Op-Ed: Trump cuts could stunt creativity

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Ben Mehic, Managing News Editor

 

Imagine living in a world with no art –  a world where creativity isn’t articulated by those with imaginative minds and the expertise to express it in tangible form. With no art, the world would be restricted of the essence of what it means to be human, stripping away the uniqueness of the individual and making life, in general, more uniform.

Last month, President Donald Trump proposed eliminating the National Endowment for the Arts and the National Endowment for humanities, becoming the first president that has ever called for ending the endowments, according to Sopan Deb of the New York Times.

The endowment funds “cultural institutions such as museums, archives, libraries, colleges, universities, public television and radio stations.” Since its inception in 1965, the endowment has been one of the sole reasons for intellectual progress in the United States, including 7,000 books, novels, essays, according to the Humanities website.

According to Deb, the combined budgets for both endowments is about $300 million of the $1.1 trillion allotted for spending on such endeavors. The argument for cutting the endowments typically involves the notion that it’s not the government’s job to get involved in the nation’s culture.

“Federal art grants should be eliminated altogether and it’s not necessarily due to the budgetary savings that can be had there,” said Heritage Foundation economist Romina Boccia, via USA Today. “We should have separation of the federal government and the arts just like we have a separation of church and state. The arts are not a federal government priority. The arts are something that we do in civil society. It’s something that we do through our culture and that’s already happening. There’s no need for federal government involvement.”

The government, in many ways, is the backbone of a society, setting up the nation’s citizens for stability or lack thereof. According to the nation’s debt clock, the United States is almost $20 trillion in debt – an amount of money that cannot be conceptualized by even the brightest economist. The money saved by cutting the endowment would, in theory, cut into the nation’s accrued debt. But given the current administration’s rhetoric and policies – the failed ones, even – it could be assumed that the money formerly used on the arts and humanities would be funneled into national and border security. The funds would likely also be used to strengthen the military.

In 2015, the United States had the most expensive military in the world at $596 billion, according to the Stockholm International Peace Research Institute. China had the second most expensive military in 2015 with $215 billion – less than half the amount of the United States. On the surface, the money used from the endowments – the $300 million that would likely be spent to strengthen borders, national security and ultimately the military – wouldn’t make a significant difference to building the administration’s priorities.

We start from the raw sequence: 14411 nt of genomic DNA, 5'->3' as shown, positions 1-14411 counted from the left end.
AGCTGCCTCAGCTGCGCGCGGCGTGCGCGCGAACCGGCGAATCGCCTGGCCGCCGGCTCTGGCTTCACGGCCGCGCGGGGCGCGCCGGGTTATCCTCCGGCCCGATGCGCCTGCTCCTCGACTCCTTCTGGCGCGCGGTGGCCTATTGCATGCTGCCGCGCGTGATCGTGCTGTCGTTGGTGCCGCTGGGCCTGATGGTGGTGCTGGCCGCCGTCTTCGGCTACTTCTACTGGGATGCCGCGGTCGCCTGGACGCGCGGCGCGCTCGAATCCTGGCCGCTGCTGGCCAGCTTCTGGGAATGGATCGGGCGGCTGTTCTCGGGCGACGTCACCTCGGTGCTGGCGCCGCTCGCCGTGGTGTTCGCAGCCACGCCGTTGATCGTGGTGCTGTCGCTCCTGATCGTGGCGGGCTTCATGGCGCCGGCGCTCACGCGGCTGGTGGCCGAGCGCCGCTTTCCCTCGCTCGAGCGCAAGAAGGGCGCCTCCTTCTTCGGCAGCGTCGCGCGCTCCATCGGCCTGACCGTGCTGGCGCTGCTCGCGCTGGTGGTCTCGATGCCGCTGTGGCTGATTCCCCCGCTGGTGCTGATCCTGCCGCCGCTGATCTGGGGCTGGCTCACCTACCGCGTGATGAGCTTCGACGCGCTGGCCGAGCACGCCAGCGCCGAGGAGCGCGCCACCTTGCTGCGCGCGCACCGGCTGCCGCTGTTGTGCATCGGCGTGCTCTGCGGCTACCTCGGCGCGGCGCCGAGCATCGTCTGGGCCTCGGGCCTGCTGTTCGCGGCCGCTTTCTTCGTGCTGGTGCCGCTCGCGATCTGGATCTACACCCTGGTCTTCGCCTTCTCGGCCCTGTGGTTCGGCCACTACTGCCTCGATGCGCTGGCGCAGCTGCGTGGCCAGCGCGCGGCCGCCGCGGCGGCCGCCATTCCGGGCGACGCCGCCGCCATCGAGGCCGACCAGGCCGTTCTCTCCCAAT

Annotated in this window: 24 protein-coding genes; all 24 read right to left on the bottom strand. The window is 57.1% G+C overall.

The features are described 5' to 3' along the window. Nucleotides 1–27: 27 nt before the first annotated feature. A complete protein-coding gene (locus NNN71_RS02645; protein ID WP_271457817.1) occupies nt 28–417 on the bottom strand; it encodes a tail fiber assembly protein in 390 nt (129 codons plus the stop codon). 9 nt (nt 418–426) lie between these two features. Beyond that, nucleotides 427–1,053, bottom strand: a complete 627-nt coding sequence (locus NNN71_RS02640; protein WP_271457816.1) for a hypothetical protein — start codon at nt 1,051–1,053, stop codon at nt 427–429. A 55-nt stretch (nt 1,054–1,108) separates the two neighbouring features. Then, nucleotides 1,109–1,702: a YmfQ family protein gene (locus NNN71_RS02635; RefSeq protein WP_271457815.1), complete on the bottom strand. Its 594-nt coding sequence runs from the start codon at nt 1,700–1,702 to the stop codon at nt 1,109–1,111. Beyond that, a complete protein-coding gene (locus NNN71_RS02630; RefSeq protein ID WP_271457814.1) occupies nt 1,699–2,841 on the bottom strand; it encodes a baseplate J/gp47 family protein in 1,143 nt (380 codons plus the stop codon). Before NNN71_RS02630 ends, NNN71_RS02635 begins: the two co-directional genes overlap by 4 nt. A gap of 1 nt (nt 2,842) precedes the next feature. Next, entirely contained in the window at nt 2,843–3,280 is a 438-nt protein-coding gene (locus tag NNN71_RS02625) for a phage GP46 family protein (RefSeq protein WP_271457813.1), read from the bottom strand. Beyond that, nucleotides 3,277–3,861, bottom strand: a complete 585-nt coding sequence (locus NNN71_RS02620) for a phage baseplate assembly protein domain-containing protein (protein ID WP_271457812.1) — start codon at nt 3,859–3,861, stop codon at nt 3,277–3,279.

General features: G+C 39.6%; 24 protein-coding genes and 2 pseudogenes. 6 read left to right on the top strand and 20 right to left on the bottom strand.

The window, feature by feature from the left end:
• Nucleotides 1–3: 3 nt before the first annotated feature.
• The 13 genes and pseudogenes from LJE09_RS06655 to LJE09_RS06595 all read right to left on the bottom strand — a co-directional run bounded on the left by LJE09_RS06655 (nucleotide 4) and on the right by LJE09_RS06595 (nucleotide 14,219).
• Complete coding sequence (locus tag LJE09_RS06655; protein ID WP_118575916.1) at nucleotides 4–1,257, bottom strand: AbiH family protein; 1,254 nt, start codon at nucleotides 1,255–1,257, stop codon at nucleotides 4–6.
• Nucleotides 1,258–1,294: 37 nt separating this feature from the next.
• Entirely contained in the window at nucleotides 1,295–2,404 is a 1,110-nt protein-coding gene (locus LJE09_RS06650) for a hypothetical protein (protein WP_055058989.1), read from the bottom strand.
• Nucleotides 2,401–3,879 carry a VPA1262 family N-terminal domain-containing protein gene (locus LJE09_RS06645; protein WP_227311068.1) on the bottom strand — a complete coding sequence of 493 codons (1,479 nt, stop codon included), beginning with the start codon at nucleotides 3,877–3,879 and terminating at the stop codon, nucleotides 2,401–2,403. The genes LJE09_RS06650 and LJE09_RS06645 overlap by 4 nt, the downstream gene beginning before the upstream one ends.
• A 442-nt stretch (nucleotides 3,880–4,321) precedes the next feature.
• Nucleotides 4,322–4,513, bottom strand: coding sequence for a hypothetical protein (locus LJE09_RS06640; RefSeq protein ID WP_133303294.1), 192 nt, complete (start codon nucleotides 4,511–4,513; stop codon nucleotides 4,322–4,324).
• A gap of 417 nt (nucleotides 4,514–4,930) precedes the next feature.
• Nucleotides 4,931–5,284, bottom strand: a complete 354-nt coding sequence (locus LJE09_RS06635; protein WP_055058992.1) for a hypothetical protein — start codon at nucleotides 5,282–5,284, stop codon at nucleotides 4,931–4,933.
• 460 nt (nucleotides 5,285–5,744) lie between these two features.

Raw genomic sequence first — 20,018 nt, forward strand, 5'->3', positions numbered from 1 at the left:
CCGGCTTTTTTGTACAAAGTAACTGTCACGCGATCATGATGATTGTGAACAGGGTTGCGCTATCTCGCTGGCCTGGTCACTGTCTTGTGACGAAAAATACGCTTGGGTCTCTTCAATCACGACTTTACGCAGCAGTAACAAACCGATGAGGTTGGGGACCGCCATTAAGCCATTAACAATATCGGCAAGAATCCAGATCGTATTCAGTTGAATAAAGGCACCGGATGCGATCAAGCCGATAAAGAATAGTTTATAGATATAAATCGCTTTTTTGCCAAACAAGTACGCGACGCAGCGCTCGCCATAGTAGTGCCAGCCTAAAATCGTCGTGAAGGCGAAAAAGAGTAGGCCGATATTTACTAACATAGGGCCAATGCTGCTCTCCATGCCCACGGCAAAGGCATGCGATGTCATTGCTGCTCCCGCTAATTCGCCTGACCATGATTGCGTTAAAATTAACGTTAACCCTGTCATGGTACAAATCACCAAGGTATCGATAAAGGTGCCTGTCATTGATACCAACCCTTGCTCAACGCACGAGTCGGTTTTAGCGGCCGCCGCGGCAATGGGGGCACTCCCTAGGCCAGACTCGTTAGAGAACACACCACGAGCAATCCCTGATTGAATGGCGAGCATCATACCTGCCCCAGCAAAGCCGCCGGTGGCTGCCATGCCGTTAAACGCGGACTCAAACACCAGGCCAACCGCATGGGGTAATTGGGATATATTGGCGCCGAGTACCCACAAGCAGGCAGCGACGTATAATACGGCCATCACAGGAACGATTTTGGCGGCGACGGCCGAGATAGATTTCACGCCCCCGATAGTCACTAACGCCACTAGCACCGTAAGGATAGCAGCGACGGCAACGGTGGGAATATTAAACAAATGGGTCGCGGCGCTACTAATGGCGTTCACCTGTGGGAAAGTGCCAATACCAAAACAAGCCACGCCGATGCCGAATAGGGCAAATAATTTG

Ironically, Russia – widely considered the second most “powerful” country in the world – isn’t known for its creativity nor ingenuity. The oppressive nation led by Vladimir Putin has been known for valuing its military and perceived strength more than its people’s seemingly inalienable rights. In 2002, the most recent data available, Russia spent $67 billion Russian Ruble on art funding, which equates to  $2.25 billion U.S. Dollars. It could be inferred that Putin, who was the country’s leader in 2002, didn’t care, to put it bluntly, about the country’s cultural progression. The emphasis on the country’s apparent strength and almost self-consciousness of Russia’s political muscles restricted their people’s ability to express themselves in an artful fashion, leading to a lack of imagination and creative growth. Ask yourself this: when was the last time a “cool” invention was created in a country that devalues thinking?

The United States has been a hub for creativity and mindful exploration, but with the endowments being cut, that could become stagnated. Something as simple as taking your children to the natural arts museum – a trip that’s inevitably taken for granted – could become an impossible task if the funds do indeed get cut. The consequences could be irreversible. Time passes quickly and with it the notion of art being a part of the human formula could dissolve.

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